It's Not Too Late for a New Career

It's Not Too Late for a New Career

Unhappy with your career? Check out career options that could be more fulfilling for you.

By Chelsea Lin   

Are you unhappy in your current career? Consider your career change options.

Many people are making drastic second (or third, or fourth) career moves - with no regrets.

Take Sara Amaral of San Francisco, California, for example.

As a high school graduate, Amaral worked her way up from answering phones in a bank call center to crunching numbers as a mortgage consultant. Seven years after she started on this path, she felt miserable and helpless with her career situation.

Knowing she was capable of finding an enjoyable career, Amaral decided to go back to school to work on getting her bachelor's degree in urban planning as a means to better serve the communities she wasn't able to help in the mortgage industry. Now Amaral, who just finished a master's degree in the same subject, considers herself more fulfilled and happy at 31 than she was at 25.

Amaral's advice for people in the same predicament she was in?

  • "Believe in yourself. I was so scared to walk away from a six-figure career, but I did and I'm a better person from that."
  • "It is what you make of it. If you don't like something, change it."
  • "Build your network. I couldn't have done this without the support of my family, friends, and professional network."

Are you unhappy - or simply unfulfilled - with your career? Consider these career change options.

If you want to work with numbers...

Bookkeeping can be an ideal position for anyone who likes math, as the career is based on making sure a company's checks and receipts, profits, and losses all balance out properly. Auditing clerks specifically double-check the transactions submitted by other workers.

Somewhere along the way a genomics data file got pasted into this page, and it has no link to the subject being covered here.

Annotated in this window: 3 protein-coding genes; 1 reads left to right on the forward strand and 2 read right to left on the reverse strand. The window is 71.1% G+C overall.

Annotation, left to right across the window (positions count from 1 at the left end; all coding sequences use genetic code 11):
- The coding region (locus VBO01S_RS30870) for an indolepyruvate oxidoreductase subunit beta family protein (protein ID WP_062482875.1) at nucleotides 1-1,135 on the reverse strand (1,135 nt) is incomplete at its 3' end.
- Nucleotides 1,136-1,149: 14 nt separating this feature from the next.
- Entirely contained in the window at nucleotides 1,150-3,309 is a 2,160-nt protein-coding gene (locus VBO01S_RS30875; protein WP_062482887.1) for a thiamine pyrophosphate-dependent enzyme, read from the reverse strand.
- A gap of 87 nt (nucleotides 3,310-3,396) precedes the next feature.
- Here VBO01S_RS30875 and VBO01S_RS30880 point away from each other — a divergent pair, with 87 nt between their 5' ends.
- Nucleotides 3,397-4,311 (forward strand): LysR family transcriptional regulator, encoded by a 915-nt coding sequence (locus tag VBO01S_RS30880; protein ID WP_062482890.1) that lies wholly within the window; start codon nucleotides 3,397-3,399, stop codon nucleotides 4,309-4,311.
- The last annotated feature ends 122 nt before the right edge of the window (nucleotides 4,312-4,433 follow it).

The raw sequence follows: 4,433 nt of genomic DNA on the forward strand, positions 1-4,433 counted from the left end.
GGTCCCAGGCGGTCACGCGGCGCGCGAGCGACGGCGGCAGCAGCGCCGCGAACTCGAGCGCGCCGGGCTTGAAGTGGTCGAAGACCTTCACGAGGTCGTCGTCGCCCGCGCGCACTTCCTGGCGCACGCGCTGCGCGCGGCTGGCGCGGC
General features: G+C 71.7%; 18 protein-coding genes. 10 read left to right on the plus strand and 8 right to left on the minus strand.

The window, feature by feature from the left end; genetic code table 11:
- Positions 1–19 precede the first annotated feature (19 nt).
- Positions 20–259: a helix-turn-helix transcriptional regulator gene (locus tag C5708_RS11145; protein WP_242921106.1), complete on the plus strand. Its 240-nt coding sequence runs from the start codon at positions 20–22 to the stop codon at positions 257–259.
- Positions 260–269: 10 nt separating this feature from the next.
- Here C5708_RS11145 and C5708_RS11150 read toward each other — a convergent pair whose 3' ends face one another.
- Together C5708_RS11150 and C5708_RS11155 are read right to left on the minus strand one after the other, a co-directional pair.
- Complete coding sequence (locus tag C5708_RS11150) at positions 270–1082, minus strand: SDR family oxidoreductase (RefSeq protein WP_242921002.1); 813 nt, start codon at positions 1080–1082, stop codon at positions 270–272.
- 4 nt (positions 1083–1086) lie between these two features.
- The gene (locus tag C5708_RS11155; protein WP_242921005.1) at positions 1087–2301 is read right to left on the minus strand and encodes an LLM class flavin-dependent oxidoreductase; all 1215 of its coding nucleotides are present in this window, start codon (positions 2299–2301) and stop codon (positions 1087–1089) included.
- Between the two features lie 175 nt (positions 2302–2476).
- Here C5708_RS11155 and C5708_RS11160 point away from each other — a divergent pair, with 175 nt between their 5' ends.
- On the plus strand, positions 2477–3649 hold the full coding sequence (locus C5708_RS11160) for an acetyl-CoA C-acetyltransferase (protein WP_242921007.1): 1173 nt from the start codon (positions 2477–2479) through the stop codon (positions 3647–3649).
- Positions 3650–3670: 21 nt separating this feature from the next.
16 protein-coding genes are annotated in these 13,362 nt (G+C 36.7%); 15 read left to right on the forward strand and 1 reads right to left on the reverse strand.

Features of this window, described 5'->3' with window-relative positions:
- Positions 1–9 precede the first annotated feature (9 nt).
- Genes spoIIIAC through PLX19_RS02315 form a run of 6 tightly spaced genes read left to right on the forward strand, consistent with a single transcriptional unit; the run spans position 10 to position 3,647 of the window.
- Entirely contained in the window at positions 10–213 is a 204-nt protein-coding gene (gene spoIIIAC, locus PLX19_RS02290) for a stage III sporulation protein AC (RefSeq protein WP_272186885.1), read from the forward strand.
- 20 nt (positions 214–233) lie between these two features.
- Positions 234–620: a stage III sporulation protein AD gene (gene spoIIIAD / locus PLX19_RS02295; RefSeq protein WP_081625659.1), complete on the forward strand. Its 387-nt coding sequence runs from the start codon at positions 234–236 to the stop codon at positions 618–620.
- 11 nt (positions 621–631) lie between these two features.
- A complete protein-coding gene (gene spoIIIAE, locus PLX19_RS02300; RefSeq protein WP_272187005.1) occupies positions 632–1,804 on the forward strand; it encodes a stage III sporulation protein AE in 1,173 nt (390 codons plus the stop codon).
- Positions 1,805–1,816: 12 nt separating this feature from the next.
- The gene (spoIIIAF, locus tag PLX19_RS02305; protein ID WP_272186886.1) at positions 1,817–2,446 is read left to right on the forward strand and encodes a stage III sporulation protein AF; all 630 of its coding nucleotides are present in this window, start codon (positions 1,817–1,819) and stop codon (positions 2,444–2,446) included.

Education Option: According to the U.S. Department of Labor, earning a certificate or associate's degree in accounting could help get you ready to pursue a number-crunching career.

Average Annual Salary: $35,340*

Click to Find Accounting/Finance Programs

If you're a techie...

If you love computers and can't live without the latest tech toy, consider pursuing a career as a computer support specialist. In this role, you could be responsible for assisting and providing technological support for a company .

Education Option: Since there are such a wide range of computer support positions, the Department of Labor says that a bachelor's degree in computer science or a related field could help you prepare to pursue some careers, while an associate's degree in computer science might be sufficient for others.

Average Annual Salary: $47,360*

Search for Computer Science Programs

If you like to plan, direct, or coordinate...

Being generally accountable for the daily operations of a business may sound high-stress, but if you're interested in improving communications or implementing better policies, a career in management could be just your cup of tea.

Education Option: If you already have a bachelor's degree, a master's degree in business management - coupled with an analytical mind and great interpersonal communication skills - could be just what you need to stand out as boss material. Don't be discouraged if you're starting your education from scratch, though, as the Department of Labor notes that many top executives only have a bachelor's degree.

Average Annual Salary: $113,100*

Search for Business Management Programs

If you want to help people...

A career in medical assisting could let you help people without actually having to go through the many years of school required to be a doctor. In this role, it's likely that you'd be helping a medical office run smoothly by handling the clinical and administrative tasks.

Education Option: Earning a certificate in medical assisting could take you as little as one year, according to the Department of Labor. Of course that time to completion will vary by your schedule and course load.

Average Annual Salary: $29,760*

Find Local Schools That Offer Medical Assisting Programs

If you want something more creative...

As a photographer, you can potentially be as technical or creative as you'd like by specializing in areas that range from commercial photography and editing to news photography and portraits.

Education Option: According to the Department of Labor, many employers look for candidates with a degree in photography, though vocational certificate programs can also be a good way to go. If you don't feel prepared to make a change immediately, consider taking photography classes in your downtime and offering your services to friends or family for headshots or weddings.

Average Annual Salary: $35,980*

Search for Photography Programs

*Average annual salary information is courtesy of the U.S. Department of Labor and reflects May 2010 numbers.

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